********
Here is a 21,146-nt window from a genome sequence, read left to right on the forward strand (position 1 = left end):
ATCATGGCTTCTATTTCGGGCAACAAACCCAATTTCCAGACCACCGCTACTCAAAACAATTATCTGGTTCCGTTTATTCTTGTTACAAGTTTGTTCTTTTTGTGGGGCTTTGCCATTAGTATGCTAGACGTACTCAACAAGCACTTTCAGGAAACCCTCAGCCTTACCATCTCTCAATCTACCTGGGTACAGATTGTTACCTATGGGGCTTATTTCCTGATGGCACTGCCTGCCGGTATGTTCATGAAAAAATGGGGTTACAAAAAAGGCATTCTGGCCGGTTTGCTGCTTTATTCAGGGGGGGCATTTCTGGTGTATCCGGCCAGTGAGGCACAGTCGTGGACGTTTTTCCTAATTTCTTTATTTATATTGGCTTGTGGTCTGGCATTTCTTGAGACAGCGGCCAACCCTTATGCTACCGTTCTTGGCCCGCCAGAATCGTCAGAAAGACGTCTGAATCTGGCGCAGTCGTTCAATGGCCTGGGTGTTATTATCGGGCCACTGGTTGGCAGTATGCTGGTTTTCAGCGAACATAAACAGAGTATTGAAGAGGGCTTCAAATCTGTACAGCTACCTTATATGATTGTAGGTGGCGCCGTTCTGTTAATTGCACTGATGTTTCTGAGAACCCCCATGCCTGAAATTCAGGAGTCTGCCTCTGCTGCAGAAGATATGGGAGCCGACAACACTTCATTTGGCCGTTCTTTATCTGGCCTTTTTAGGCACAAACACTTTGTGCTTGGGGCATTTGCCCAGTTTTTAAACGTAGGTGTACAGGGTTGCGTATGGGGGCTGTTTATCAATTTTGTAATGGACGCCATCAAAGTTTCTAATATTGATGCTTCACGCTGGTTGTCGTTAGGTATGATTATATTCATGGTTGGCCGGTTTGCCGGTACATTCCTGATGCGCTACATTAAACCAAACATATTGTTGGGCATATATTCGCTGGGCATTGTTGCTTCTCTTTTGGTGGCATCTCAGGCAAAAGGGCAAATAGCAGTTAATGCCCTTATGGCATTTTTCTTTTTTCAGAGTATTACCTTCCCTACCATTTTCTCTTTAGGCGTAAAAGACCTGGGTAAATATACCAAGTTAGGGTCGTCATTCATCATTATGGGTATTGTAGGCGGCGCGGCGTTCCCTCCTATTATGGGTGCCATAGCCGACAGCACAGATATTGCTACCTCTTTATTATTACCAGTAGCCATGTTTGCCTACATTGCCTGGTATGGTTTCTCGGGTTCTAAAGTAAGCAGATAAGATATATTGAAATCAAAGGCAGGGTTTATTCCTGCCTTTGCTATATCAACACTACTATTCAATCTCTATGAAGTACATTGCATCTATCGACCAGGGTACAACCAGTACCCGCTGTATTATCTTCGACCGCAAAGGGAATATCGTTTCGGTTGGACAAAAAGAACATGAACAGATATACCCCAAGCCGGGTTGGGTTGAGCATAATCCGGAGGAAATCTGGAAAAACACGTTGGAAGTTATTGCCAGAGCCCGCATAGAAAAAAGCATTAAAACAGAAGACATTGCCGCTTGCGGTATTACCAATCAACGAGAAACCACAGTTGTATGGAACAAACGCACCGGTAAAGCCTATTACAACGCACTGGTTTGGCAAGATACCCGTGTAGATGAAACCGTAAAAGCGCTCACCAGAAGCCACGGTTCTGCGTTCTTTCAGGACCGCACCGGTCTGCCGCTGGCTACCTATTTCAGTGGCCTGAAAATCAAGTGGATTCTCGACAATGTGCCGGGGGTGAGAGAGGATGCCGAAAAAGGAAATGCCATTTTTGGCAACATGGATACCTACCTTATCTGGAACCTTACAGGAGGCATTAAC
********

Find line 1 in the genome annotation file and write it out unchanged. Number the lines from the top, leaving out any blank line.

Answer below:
Here is a 21,146-nt window from a genome sequence, read left to right on the forward strand (position 1 = left end):